Liz Carr proud to help improve representation of disabled people on TV

Liz Carr during the press day for the RHS Hampton Court Palace Flower Show 2017 at Hampton Court, London.
Liz Carr during the press day for the RHS Hampton Court Palace Flower Show 2017 at Hampton Court, London.

Liz Carr has told of her pride that Silent Witness helped to improve the representation of disabled people on screen, saying she “policed” the show a lot during her time on it.

The actress left the BBC crime drama in the finale of the 23rd series, after eight years as forensic examiner Clarissa Mullery.

Carr told the BBC Ouch podcast that the corporation seemed “terrified” about what to do with a disabled actor in a prime-time drama when she first started, but made sure her voice was heard.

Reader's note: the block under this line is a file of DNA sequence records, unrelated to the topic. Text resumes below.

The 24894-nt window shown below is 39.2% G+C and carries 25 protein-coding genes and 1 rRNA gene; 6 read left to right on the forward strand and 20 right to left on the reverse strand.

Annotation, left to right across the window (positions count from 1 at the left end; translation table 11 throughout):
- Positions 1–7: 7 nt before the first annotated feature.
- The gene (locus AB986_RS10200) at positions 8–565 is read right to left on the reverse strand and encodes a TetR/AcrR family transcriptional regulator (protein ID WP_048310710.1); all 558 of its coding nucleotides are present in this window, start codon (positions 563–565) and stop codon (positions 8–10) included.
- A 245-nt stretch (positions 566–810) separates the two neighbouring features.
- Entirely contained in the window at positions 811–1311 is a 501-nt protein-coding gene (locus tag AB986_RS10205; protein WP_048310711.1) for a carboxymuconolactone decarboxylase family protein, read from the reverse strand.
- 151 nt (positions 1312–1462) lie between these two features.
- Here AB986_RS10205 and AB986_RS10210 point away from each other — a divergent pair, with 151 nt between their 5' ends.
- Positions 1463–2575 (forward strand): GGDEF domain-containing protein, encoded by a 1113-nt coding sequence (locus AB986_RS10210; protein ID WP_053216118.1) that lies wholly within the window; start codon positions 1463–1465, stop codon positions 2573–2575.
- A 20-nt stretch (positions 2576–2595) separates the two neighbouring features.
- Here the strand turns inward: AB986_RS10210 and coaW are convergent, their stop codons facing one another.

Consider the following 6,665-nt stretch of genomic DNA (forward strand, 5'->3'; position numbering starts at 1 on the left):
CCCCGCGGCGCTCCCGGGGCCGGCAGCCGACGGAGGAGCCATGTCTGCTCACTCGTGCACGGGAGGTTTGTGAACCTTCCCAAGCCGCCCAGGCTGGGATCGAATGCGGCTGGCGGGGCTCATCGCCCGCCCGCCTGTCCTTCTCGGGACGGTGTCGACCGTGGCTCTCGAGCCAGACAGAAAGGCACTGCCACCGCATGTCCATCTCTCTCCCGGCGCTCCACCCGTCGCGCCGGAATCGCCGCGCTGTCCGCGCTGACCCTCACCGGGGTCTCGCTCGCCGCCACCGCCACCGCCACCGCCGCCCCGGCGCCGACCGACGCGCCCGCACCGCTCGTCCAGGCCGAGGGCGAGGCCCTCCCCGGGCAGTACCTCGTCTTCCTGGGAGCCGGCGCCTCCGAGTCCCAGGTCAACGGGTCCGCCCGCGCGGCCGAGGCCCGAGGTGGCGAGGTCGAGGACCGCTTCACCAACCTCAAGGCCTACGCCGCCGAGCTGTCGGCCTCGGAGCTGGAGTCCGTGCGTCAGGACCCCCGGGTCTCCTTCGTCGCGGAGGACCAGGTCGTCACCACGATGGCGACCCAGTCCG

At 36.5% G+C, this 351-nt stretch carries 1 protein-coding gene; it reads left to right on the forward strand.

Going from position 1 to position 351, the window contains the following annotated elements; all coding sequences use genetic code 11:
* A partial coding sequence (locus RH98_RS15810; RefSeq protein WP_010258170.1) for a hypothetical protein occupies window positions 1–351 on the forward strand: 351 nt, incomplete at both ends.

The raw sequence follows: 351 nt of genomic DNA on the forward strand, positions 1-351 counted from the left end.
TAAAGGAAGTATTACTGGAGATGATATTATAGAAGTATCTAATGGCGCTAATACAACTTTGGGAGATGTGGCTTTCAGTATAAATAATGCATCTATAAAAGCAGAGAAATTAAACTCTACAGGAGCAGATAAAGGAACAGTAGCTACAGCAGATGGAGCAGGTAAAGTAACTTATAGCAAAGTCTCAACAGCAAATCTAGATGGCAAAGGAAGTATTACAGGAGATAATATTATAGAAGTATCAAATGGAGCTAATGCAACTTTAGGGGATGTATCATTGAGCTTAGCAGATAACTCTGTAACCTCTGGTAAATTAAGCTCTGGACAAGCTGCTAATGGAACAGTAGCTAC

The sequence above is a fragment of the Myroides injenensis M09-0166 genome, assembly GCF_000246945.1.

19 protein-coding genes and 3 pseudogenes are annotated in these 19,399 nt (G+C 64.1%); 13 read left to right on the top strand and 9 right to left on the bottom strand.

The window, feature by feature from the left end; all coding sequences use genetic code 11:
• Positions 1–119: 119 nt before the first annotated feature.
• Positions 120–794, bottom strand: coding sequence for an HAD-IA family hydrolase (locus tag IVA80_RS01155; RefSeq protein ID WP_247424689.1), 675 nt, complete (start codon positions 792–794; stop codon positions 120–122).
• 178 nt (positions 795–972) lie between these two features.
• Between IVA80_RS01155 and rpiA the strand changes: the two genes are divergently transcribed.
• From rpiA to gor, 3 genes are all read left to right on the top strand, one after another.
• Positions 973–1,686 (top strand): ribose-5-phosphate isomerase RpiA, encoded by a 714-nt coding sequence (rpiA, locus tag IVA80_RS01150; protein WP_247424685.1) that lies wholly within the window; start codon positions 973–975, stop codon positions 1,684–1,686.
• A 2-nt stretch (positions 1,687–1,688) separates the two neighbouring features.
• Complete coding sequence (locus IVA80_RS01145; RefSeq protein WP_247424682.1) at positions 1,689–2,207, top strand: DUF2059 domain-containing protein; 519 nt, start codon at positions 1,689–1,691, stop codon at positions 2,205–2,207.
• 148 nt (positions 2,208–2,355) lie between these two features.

“I think over the eight years I’ve kind of policed the show quite a lot and worked to make sure it was better, and refused to say certain lines that I thought were problematic,” she said.

“I was asked recently if I was proud of what we achieved in terms of representation in Silent Witness – oh, my goodness, of course I am.”

Carr said she first indicated she wanted to leave Silent Witness in October 2018.

“It must seem like a ridiculous decision, but I was just doing the same thing and, as an actor, that just wasn’t that interesting,” Carr said.

She said the “irony” was that having made the decision to leave, a new producer was brought in who promised the most challenging series she’d had on the programme.

The actress also announced that she has bagged a part in her first Hollywood film.

She will star alongside Mark Wahlberg and Chiwetel Ejiofor in Infinite, which will be released this summer.

Mark Wahlberg
Mark Wahlberg (Isabel Infantes/PA)

“It’s a great role,” she said of the film.

“I’m ecstatic. I thought, ‘I bet they’re just going to audition wheelchair-users and then they’re going to give the role to Tom Cruise’.”

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